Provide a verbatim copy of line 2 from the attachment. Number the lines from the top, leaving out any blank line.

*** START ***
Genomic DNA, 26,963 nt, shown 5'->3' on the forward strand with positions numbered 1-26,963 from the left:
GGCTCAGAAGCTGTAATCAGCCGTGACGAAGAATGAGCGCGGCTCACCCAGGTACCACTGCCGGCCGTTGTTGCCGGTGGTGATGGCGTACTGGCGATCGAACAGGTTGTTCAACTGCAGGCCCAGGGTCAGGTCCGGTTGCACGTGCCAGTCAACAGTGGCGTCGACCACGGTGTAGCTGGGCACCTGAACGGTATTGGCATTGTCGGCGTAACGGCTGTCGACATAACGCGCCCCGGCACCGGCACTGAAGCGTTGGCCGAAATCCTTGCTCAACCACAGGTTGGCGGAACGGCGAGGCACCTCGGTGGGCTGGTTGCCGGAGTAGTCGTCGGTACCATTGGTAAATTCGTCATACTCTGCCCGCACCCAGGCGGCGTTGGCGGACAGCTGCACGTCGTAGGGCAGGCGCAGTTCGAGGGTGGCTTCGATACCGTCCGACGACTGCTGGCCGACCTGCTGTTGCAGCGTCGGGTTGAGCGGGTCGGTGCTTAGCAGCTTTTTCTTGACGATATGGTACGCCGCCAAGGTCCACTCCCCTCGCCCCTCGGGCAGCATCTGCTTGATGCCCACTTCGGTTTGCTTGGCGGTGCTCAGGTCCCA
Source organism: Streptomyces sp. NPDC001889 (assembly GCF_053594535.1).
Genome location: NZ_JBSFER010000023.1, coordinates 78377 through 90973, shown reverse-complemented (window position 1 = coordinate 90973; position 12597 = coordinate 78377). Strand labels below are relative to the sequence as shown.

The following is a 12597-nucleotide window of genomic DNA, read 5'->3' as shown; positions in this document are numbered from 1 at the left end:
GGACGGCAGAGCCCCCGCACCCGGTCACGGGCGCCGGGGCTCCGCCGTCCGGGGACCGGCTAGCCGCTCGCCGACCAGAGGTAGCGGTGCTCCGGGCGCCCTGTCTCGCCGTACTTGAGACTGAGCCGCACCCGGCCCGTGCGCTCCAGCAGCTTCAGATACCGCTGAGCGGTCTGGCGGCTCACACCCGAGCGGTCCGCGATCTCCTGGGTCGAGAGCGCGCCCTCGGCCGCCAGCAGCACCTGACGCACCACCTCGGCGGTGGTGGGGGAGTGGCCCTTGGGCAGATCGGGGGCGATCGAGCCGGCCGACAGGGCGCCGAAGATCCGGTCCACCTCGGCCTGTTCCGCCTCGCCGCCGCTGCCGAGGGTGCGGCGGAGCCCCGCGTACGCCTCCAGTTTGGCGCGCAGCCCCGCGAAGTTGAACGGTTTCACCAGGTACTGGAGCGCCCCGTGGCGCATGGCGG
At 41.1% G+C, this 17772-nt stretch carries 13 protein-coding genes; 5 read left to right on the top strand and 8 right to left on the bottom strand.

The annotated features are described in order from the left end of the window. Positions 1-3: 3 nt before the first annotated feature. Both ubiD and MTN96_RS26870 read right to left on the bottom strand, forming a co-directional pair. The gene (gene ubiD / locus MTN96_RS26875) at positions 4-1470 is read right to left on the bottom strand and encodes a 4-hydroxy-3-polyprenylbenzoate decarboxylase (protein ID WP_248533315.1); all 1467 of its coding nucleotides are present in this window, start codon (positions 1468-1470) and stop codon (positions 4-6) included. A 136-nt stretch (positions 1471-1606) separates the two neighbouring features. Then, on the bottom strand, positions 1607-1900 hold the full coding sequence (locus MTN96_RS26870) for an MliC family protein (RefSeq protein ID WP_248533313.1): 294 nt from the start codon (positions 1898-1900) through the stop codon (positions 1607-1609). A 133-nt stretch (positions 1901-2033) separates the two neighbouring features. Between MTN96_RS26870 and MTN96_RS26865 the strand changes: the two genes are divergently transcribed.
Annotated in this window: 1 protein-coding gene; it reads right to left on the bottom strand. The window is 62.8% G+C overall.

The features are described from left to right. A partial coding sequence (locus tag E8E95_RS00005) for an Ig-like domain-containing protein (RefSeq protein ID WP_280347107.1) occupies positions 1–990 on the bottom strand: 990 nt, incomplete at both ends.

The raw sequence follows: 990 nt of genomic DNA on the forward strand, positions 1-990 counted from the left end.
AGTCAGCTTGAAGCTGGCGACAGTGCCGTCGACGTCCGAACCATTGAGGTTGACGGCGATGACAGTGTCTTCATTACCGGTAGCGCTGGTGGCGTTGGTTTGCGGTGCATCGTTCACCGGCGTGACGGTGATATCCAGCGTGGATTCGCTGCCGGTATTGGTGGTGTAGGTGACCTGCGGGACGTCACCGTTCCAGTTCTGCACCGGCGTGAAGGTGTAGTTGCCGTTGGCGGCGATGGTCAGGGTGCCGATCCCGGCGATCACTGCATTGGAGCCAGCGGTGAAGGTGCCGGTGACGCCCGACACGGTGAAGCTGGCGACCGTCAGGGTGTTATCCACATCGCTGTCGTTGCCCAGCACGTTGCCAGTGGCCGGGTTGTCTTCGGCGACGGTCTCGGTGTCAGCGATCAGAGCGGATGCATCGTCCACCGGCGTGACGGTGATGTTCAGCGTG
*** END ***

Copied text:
GGCTCAGAAGCTGTAATCAGCCGTGACGAAGAATGAGCGCGGCTCACCCAGGTACCACTGCCGGCCGTTGTTGCCGGTGGTGATGGCGTACTGGCGATCGAACAGGTTGTTCAACTGCAGGCCCAGGGTCAGGTCCGGTTGCACGTGCCAGTCAACAGTGGCGTCGACCACGGTGTAGCTGGGCACCTGAACGGTATTGGCATTGTCGGCGTAACGGCTGTCGACATAACGCGCCCCGGCACCGGCACTGAAGCGTTGGCCGAAATCCTTGCTCAACCACAGGTTGGCGGAACGGCGAGGCACCTCGGTGGGCTGGTTGCCGGAGTAGTCGTCGGTACCATTGGTAAATTCGTCATACTCTGCCCGCACCCAGGCGGCGTTGGCGGACAGCTGCACGTCGTAGGGCAGGCGCAGTTCGAGGGTGGCTTCGATACCGTCCGACGACTGCTGGCCGACCTGCTGTTGCAGCGTCGGGTTGAGCGGGTCGGTGCTTAGCAGCTTTTTCTTGACGATATGGTACGCCGCCAAGGTCCACTCCCCTCGCCCCTCGGGCAGCATCTGCTTGATGCCCACTTCGGTTTGCTTGGCGGTGCTCAGGTCCCA